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The Anatomy of Nature: Geology and American Landscape Painting, 1825-1875
Geology was in vogue in nineteenth-century America. People crowded lecture halls to hear geologists speak, and parlor mineral cabinets signaled social respectability and intellectual engagement. This was also the heyday of the Hudson River School, and many prominent landscape painters avidly studied geology. Thomas Cole, Asher Durand, Frederic Church,...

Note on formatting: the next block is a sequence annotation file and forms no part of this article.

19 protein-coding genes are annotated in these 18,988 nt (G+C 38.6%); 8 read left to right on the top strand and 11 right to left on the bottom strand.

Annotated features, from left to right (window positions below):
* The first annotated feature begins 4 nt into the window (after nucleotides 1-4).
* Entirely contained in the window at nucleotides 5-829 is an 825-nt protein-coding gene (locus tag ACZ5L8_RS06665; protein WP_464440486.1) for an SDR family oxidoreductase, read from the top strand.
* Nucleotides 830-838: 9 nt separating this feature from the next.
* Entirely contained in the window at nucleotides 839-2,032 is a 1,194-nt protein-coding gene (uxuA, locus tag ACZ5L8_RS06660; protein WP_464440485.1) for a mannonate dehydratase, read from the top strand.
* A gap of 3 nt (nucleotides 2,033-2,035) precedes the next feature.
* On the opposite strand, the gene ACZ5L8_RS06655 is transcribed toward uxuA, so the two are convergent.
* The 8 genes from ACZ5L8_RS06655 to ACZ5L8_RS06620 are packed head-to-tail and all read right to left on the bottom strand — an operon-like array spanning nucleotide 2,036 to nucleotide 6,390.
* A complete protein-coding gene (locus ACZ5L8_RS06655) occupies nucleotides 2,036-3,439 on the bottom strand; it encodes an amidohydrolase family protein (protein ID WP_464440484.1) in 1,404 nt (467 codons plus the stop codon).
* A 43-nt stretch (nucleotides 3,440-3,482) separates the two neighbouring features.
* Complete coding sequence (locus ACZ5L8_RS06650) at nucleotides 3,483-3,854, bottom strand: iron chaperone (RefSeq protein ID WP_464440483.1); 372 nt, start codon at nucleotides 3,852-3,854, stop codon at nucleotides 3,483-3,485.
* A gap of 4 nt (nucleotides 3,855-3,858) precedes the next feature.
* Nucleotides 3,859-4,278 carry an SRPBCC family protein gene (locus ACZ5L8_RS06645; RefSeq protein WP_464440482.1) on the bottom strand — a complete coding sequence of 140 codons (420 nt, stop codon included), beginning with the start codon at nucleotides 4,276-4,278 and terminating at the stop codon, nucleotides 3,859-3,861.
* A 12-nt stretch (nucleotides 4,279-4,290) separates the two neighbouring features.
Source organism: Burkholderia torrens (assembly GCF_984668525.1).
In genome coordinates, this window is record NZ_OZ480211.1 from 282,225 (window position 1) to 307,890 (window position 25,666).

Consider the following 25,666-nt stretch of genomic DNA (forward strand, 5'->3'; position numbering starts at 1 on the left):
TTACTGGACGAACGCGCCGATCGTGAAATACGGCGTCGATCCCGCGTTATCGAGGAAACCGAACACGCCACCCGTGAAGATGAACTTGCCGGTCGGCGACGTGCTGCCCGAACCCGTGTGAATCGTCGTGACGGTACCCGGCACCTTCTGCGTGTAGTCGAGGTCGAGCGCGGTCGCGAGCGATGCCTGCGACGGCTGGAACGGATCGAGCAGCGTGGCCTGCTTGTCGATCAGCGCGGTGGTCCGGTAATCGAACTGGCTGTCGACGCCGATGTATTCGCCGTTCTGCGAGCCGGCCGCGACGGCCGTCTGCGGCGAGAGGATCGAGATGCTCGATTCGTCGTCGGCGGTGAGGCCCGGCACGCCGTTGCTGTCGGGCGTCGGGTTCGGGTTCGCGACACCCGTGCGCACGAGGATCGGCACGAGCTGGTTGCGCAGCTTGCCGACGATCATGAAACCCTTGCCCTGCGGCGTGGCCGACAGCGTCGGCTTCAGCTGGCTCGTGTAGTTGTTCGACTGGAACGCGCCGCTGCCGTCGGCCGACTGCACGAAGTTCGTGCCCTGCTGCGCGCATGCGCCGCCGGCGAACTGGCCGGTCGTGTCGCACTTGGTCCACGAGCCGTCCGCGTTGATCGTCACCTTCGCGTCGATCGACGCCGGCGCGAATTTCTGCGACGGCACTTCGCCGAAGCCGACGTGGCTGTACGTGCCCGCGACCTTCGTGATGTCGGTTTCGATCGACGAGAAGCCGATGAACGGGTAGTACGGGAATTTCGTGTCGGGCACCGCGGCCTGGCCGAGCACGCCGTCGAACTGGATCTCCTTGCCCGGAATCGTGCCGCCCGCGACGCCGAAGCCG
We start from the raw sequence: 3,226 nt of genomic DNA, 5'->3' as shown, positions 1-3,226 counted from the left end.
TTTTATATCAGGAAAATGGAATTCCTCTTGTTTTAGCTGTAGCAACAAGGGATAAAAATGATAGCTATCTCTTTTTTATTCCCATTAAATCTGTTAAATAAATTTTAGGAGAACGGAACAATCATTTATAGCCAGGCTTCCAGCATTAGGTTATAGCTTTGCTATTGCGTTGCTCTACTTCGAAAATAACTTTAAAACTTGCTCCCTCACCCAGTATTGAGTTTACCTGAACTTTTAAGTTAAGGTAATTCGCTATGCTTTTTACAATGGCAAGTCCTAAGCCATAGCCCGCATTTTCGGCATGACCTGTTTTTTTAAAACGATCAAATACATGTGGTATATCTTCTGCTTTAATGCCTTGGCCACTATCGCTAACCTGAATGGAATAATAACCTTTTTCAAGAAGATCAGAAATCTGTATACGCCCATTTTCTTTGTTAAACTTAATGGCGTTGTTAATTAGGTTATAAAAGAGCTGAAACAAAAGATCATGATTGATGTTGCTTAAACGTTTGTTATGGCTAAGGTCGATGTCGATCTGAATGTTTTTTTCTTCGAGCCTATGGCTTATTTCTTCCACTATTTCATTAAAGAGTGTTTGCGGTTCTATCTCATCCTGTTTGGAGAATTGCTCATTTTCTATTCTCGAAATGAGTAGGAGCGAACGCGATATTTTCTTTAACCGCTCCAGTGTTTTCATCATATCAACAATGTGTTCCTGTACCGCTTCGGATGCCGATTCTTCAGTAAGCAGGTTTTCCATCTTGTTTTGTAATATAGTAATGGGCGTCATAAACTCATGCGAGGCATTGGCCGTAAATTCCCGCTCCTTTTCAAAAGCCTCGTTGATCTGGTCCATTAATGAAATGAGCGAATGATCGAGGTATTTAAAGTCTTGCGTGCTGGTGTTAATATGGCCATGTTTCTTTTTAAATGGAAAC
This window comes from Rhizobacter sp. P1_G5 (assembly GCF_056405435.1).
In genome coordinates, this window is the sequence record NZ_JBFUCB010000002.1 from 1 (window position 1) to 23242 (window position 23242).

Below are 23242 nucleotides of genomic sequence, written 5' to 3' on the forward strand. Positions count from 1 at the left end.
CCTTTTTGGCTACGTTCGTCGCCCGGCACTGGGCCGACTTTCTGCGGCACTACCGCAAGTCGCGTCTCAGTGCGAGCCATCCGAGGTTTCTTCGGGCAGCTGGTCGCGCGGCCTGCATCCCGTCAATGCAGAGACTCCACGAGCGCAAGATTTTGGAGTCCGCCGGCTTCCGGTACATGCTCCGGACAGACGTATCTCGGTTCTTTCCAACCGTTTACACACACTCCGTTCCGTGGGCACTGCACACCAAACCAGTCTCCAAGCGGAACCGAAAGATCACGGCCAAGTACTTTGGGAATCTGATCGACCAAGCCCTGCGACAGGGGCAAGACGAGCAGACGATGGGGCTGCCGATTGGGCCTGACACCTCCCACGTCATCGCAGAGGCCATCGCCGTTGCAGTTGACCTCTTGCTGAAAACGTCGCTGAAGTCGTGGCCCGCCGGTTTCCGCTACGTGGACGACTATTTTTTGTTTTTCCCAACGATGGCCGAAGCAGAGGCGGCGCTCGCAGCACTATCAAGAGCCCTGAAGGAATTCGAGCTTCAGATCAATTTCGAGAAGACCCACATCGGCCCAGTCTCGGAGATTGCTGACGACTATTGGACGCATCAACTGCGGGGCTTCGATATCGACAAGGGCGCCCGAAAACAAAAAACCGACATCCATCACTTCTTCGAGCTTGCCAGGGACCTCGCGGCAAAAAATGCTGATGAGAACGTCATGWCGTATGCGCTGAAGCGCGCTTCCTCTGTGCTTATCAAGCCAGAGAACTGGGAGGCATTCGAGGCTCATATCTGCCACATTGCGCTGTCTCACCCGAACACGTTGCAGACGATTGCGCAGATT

Geology was in vogue in nineteenth-century America. People crowded lecture halls to hear geologists speak, and parlor mineral cabinets signaled social respectability and intellectual engagement. This was also the heyday of the Hudson River School, and many prominent landscape painters avidly studied geology. Thomas Cole, Asher Durand, Frederic Church, John F. Kensett, William Stanley Haseltine, Thomas Moran, and other artists read scientific texts, participated in geological surveys, and carried rock hammers into the field to collect fossils and mineral specimens. As they crafted their paintings, these artists drew on their geological knowledge to shape new vocabularies of landscape elements resonant with moral, spiritual, and intellectual ideas. Rebecca Bedell contributes to current debates about the relationship among art, science, and religion by exploring this phenomenon. She shows that at a time when many geologists sought to disentangle their science from religion, American artists generally sidestepped the era's more materialist science, particularly Darwinism. They favored a conservative, Christianized geology that promoted scientific study as a way to understand God. Their art was both shaped by and sought to preserve this threatened version of the science. And, through their art, they advanced consequential social developments, including westward expansion, scenic tourism, the emergence of a therapeutic culture, and the creation of a coherent and cohesive national identity. This major study of the Hudson River School offers an unprecedented account of the role of geology in nineteenth-century landscape painting. It yields fresh insights into some of the most influential works of American art and enriches our understanding of the relationship between art and nature, and between science and religion, in the nineteenth century. It will draw a broad audience of art historians, Americanists, historians of science, and readers interested in the American natural landscape.
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